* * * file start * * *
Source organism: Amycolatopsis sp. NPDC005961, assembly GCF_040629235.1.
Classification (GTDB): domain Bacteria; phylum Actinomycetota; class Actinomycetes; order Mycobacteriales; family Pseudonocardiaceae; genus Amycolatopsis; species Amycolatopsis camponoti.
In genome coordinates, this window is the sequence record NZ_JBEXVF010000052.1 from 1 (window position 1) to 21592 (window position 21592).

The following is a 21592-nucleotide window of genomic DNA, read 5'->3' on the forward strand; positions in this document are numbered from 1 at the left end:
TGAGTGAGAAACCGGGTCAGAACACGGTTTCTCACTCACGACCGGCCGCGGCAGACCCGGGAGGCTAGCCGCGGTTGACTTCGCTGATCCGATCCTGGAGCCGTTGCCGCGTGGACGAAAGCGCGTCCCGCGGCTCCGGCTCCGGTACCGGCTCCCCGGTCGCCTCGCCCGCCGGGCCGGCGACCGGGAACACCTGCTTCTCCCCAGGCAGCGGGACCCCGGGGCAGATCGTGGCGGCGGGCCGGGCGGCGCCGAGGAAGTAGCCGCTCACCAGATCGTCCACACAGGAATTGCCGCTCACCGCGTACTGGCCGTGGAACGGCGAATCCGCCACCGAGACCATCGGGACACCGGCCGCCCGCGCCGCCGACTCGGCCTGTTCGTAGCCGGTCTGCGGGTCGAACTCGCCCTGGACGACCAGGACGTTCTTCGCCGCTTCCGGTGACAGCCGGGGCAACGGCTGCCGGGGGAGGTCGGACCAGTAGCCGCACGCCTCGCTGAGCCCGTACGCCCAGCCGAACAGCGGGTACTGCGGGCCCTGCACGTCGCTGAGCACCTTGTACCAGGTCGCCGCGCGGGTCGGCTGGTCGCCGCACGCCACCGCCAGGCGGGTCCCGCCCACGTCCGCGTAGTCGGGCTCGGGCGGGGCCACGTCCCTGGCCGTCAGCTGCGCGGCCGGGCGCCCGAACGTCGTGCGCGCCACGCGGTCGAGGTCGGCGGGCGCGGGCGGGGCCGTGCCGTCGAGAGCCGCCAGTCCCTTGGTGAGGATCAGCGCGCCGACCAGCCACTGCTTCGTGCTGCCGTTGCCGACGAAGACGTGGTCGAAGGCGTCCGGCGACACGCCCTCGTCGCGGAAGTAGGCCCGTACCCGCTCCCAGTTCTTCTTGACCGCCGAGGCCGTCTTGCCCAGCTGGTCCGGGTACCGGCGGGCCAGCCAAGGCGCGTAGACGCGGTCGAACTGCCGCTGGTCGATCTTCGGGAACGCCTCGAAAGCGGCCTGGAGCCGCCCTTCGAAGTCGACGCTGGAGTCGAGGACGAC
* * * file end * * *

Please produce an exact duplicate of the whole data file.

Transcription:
Source organism: Amycolatopsis sp. NPDC005961, assembly GCF_040629235.1.
Classification (GTDB): domain Bacteria; phylum Actinomycetota; class Actinomycetes; order Mycobacteriales; family Pseudonocardiaceae; genus Amycolatopsis; species Amycolatopsis camponoti.
In genome coordinates, this window is the sequence record NZ_JBEXVF010000052.1 from 1 (window position 1) to 21592 (window position 21592).

The following is a 21592-nucleotide window of genomic DNA, read 5'->3' on the forward strand; positions in this document are numbered from 1 at the left end:
TGAGTGAGAAACCGGGTCAGAACACGGTTTCTCACTCACGACCGGCCGCGGCAGACCCGGGAGGCTAGCCGCGGTTGACTTCGCTGATCCGATCCTGGAGCCGTTGCCGCGTGGACGAAAGCGCGTCCCGCGGCTCCGGCTCCGGTACCGGCTCCCCGGTCGCCTCGCCCGCCGGGCCGGCGACCGGGAACACCTGCTTCTCCCCAGGCAGCGGGACCCCGGGGCAGATCGTGGCGGCGGGCCGGGCGGCGCCGAGGAAGTAGCCGCTCACCAGATCGTCCACACAGGAATTGCCGCTCACCGCGTACTGGCCGTGGAACGGCGAATCCGCCACCGAGACCATCGGGACACCGGCCGCCCGCGCCGCCGACTCGGCCTGTTCGTAGCCGGTCTGCGGGTCGAACTCGCCCTGGACGACCAGGACGTTCTTCGCCGCTTCCGGTGACAGCCGGGGCAACGGCTGCCGGGGGAGGTCGGACCAGTAGCCGCACGCCTCGCTGAGCCCGTACGCCCAGCCGAACAGCGGGTACTGCGGGCCCTGCACGTCGCTGAGCACCTTGTACCAGGTCGCCGCGCGGGTCGGCTGGTCGCCGCACGCCACCGCCAGGCGGGTCCCGCCCACGTCCGCGTAGTCGGGCTCGGGCGGGGCCACGTCCCTGGCCGTCAGCTGCGCGGCCGGGCGCCCGAACGTCGTGCGCGCCACGCGGTCGAGGTCGGCGGGCGCGGGCGGGGCCGTGCCGTCGAGAGCCGCCAGTCCCTTGGTGAGGATCAGCGCGCCGACCAGCCACTGCTTCGTGCTGCCGTTGCCGACGAAGACGTGGTCGAAGGCGTCCGGCGACACGCCCTCGTCGCGGAAGTAGGCCCGTACCCGCTCCCAGTTCTTCTTGACCGCCGAGGCCGTCTTGCCCAGCTGGTCCGGGTACCGGCGGGCCAGCCAAGGCGCGTAGACGCGGTCGAACTGCCGCTGGTCGATCTTCGGGAACGCCTCGAAAGCGGCCTGGAGCCGCCCTTCGAAGTCGACGCTGGAGTCGAGGACGAC